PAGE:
What Is the Breast Parenchyma?

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  • Written By: Jillian O Keeffe
  • Edited By: Shereen Skola
  • Last Modified Date: 06 November 2018
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In anatomical terms, the parenchyma of an body part refers to all the cells of that area that have an essential function. In the case of the breast parenchyma, these cells include the milk ducts and the glands that produce the milk. Apart from the parenchyma, fatty tissue is usually also present, the amount of which can vary with individual women. Certain diseases, such as breast cancer, can change the characteristics of the breast parenchyma.

Stroma is the scientific term for all of the tissue on the breast that is not part of the parenchyma. This is the fatty and connective tissue that gives the breast volume, and also provides an essential blood supply to the parenchymal cells of the breast. Each breast also has a system of ligaments that hold up the breast on the muscles of the chest. These are called "Cooper's ligaments," and are found throughout the breast, but end on the skin. This gives the breast its normal range of movement.


Much of the volume of the breast that is parenchymal tissue contains the lobules. These are the areas of the organs that produce milk for feeding a baby, and they are attached to ducts, which drain off the milk. Minor lactiferous ducts are small channels through which the milk flows into bigger major lactiferous ducts. From these major lactiferous ducts, the milk then travels into the major duct that is connected to the nipple. Babies receive their milk from the nipple, and the dark tissue around the nipple functions as a place for the child to latch on to.

All of the breast parenchyma, therefore, plays important roles in the function of the breast, whereas the stroma provides fat stores and supplies the blood supply to the breast cells. Even though blood is essential to the cells, this role is generalized to the rest of the body, and is not included in the parenchymal definition. Changes to the breast parenchyma, because of the important role it plays, can also signal onset of disease to doctors.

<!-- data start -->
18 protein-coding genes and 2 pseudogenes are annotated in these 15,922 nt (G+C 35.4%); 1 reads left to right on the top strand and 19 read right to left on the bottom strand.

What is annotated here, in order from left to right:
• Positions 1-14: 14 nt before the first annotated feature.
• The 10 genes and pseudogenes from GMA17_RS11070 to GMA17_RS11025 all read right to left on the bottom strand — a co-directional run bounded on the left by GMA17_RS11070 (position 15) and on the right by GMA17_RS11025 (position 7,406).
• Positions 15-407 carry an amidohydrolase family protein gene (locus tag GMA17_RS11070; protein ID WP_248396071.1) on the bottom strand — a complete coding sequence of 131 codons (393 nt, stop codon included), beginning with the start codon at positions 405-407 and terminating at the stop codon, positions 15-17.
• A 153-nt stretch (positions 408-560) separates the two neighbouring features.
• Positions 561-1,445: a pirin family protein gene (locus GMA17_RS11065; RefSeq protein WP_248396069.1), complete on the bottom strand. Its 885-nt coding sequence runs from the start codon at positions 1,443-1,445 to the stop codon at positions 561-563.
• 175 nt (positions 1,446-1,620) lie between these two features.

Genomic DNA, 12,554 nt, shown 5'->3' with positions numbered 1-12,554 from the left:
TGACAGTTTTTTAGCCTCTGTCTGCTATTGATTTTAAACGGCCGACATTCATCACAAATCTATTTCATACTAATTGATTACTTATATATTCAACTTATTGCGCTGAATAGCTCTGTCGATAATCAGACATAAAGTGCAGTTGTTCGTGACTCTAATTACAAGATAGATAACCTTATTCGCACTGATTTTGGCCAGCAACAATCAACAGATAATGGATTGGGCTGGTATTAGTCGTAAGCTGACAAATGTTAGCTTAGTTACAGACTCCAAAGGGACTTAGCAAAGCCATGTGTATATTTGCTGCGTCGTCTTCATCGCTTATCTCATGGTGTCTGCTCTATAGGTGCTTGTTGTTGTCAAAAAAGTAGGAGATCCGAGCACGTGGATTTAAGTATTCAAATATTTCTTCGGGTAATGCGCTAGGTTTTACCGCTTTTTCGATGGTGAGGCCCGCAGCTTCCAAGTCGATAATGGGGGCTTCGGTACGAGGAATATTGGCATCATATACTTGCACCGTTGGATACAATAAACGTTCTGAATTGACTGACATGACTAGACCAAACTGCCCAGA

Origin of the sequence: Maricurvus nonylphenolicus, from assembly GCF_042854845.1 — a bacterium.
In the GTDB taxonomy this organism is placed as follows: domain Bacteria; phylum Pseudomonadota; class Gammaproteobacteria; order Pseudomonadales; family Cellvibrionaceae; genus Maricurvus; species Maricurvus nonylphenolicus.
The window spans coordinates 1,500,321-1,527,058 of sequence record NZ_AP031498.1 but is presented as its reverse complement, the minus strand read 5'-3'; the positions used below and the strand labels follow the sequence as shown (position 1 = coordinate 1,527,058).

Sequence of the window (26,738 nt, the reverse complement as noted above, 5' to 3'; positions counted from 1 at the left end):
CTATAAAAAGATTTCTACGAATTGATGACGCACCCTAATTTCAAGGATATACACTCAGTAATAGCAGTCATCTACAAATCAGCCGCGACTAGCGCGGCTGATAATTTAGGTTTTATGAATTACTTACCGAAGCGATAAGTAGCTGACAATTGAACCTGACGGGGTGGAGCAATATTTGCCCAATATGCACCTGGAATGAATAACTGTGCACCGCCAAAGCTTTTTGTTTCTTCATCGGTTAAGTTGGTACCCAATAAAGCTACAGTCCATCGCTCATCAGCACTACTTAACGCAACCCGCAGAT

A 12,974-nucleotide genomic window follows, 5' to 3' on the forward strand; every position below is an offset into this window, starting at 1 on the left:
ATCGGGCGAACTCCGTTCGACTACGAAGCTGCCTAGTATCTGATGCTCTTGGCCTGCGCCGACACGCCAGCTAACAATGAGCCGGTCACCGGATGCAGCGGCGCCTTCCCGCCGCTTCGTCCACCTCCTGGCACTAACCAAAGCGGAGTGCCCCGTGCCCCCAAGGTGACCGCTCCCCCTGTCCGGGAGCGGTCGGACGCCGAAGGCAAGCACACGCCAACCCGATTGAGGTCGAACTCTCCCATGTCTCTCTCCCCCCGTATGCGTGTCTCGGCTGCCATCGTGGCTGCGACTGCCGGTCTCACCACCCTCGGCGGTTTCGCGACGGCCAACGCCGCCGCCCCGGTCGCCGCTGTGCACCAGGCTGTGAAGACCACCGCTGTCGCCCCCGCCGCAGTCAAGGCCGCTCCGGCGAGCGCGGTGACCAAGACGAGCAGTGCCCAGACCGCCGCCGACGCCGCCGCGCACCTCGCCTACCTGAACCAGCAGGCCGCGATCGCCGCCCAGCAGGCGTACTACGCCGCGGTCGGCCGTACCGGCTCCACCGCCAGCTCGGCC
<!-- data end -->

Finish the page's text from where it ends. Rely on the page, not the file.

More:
Medical technology has found that women have a normal range of density in their breast tissue. When the parenchymal tissues become altered, they can change in density, and this may be recognizable under imaging techniques such as a mammogram. Some cases of breast cancer are identifiable through alterations in parenchymal density, which may be beneficial to the treatment of patients.


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Post 3

@alisha-- @fify is absolutely right. Doctors have not found a link between a dense breast parenchyma and cancer. It is believed to be normal and passed on genetically. More than 25% of women have dense breast parenchyma with no higher risk of developing breast cancer.

A more than usual density of breast parenchyma just means that mammograms might be a bit more difficult for doctors to interpret because the dense tissue sometimes looks like suspicious masses. But there is no reason to jump to negative conclusions about dense breast parenchyma.

Post 2

@alisha-- I was in the exact situation two years ago. I also have dense breast parenchyma in my right breast and a small lump in my left breast which is thankfully benign.

I don't think that a dense breast parenchyma means that you have cancer. The suspicious mass is different and only the biopsy can tell you whether it's benign or not. But do not jump to conclusions. I had the same worries when I found out about this but my biopsy came out clean. I still go for checkups every 6 months to see how the lump is doing.

I'm not sure why breast parenchyma becomes dense, but like I said, it doesn't mean that you have cancer. Just wait for the biopsy results.

Post 1

Is there any study that has found a direct link between a dense breast parenchyma and cancer? What are the chances that a dense parenchyma is caused by cancer?

I had a mammogram and MRI last month and the result of my MRI mentions "dense breast parenchyma" along with asymmetry and a suspicious mass in one of my breasts. I'm scheduled to have a biopsy next week to see what the mass is. I don't really understand the technical report but it's going to be several weeks until I get the results of my biopsy.

What are the chances that this is cancer? Has anyone been diagnosed with a dense breast parenchyma before? What is your experience?

I'm really worried and would love to hear any advice on this subject.

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